Technical Administration Building of Hoechst AG
Also known as: Peter Behrens Building
The technical administration building of the Hoechst dye works designed and built by Peter Behrens (1920–24) is one of the foremost examples of Brick Expressionism. A stylized rendering of its tower and bridge sections was used as Hoechst’s logo. The building has been owned since 1998 by Infraserv GmbH & Co. Höchst KG, and serves as the headquarters of Infraserv and the Hoechst pension fund. The building can only be visited in conjunction with guided tours.
The 185-meter-long complex incorporates the company’s various technical departments, which had previously been spread out over the dyeworks. Behrens’ design features two administrative wings with rampart-like bases and an entrance hall featuring a distinctive tower and bridge connecting the new building to the old office block (dated 1892). Behrens ensured variety through the use of colored bricks, window formats and crystal motifs as well as handmade details. Truly striking is the interior of the 15-meter-high hall in the central wing, with masonry pillars that frame the octagonal skylights above and taper down. The play of color emanating from the green, blue, red, violet, orange, and yellow clinker bricks, lends an enchanting touch to the building’s expressive heart, and was faithfully restored in 2007.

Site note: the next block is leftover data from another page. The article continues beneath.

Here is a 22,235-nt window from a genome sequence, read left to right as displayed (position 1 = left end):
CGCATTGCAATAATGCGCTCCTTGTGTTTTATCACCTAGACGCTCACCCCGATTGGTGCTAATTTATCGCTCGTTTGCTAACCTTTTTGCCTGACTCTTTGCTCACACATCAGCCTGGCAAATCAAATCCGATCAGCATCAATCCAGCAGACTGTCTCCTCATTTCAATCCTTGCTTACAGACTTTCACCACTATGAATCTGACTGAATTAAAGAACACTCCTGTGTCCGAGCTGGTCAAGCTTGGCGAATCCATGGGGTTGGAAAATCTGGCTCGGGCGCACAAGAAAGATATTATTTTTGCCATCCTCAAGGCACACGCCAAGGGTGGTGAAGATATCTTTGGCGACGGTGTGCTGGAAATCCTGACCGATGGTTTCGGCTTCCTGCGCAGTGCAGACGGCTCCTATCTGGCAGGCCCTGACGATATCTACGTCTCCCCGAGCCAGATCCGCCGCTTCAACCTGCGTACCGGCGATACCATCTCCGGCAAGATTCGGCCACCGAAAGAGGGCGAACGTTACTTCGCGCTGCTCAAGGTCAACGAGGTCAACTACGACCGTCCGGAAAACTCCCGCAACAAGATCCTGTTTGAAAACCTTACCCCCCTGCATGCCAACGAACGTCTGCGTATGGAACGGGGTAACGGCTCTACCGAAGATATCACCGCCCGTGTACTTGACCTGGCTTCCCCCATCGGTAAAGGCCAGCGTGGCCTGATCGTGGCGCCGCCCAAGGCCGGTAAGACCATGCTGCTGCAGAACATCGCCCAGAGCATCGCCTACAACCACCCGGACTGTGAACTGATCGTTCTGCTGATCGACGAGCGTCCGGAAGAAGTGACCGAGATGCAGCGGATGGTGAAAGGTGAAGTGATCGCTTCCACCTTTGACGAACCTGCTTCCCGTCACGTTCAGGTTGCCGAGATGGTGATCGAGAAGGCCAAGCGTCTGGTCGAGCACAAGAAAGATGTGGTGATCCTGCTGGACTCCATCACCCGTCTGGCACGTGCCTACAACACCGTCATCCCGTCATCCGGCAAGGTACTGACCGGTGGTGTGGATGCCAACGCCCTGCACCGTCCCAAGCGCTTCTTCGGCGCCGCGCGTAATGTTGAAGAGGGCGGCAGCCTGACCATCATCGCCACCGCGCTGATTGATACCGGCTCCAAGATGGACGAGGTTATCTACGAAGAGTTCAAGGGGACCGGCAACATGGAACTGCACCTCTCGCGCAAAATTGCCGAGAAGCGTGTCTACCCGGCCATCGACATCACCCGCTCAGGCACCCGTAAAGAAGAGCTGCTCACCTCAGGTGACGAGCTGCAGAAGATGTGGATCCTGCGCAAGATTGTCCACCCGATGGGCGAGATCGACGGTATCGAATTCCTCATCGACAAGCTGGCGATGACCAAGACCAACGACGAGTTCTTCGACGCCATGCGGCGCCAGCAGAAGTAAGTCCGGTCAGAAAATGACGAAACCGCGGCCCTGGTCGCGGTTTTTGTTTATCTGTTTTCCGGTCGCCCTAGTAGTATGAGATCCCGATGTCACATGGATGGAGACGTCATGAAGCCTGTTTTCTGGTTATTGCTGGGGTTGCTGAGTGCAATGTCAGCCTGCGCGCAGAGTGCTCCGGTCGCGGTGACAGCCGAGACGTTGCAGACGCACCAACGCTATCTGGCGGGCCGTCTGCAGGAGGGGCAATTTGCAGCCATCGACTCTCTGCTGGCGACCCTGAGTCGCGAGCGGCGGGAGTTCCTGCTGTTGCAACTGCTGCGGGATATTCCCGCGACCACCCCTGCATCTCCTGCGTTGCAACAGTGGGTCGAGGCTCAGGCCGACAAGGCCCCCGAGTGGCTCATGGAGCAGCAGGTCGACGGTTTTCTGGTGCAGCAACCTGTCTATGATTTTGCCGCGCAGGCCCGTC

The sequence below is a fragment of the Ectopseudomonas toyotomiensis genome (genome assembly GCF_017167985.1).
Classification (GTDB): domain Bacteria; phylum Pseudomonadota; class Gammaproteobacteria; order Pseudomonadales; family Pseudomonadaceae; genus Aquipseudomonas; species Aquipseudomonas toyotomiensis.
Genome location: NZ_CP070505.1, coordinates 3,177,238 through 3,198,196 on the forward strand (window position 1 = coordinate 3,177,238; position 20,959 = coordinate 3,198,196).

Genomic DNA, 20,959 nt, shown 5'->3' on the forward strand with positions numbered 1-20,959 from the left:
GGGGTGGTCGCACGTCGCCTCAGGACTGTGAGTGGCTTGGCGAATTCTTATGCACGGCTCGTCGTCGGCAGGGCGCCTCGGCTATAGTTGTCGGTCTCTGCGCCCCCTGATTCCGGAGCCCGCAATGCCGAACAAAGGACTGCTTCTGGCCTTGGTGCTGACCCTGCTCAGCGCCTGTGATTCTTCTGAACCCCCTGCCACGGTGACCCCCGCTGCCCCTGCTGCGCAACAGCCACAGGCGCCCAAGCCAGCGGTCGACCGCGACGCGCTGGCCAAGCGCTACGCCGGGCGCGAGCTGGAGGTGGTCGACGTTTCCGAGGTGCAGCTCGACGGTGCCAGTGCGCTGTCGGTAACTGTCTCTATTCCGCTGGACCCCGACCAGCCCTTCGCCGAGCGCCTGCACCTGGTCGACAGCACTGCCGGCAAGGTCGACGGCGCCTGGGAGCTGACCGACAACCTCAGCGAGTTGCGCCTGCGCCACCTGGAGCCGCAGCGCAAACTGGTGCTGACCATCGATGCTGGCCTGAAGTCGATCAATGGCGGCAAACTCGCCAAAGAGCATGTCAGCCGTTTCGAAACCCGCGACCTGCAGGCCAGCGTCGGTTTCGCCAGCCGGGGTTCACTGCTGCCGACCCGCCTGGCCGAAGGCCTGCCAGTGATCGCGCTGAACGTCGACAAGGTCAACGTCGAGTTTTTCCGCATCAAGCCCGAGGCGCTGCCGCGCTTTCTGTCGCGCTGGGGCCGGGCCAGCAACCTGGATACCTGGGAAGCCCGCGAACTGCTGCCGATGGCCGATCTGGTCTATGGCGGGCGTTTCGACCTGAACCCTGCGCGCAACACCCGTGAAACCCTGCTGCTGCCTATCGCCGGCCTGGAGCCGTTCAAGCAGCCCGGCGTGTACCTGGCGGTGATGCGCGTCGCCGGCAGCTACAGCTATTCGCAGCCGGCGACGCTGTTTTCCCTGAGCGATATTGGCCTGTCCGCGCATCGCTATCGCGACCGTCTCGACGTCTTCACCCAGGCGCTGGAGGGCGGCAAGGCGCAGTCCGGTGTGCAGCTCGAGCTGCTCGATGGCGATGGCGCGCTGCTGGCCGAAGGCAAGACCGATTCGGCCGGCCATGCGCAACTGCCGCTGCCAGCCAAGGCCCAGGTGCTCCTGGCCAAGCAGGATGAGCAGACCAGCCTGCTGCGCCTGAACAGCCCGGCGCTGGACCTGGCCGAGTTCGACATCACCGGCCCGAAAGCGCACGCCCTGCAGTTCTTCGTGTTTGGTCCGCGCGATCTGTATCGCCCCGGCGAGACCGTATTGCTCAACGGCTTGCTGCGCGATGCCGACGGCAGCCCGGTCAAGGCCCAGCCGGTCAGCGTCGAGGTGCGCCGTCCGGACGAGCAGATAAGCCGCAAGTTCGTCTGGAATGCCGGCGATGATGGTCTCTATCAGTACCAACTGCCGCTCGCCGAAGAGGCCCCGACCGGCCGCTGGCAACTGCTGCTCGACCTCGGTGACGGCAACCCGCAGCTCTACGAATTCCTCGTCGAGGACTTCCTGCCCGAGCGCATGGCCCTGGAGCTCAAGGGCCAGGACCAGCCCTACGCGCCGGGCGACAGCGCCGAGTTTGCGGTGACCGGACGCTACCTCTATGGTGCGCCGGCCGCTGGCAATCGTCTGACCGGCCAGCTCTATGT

The building soon lost importance: about a year after it was opened, the dye works merged with other companies to form I.G. Farbenindustrie AG, whose headquarters were relocated to the I.G. Farben Building built in 1930 by Hans Poelzig. The Behrens building was altered several times even in the 1930s, for example the aisles of the exhibition space on the ground floor were converted into a telephone exchange, and the large conference rooms in the middle wing were broken up into offices. It was largely undamaged by World War II.
After the liquidation of I.G. Farben, the building— now given the designation C 770—became the personnel department of the Hoechst dye works. An extensive restoration was begun in 1998. The façades and windows, the floors, corridors (in part with wood paneling), galleries and courtyards, as well as the exhibition hall and the marble hall, were restored as far as possible to their original state. The office spaces, by contrast, were adapted to meet contemporary needs. [OH]
Contact and opening hours
AddressTechnisches Verwaltungsgebäude Hoechst AG
65929 Frankfurt am Main
The building is not open to the public. Interested parties can take part one-hour guided toursin at Visitor Days for free. The group will walk together through the non-accessible Peter Behrens Building.
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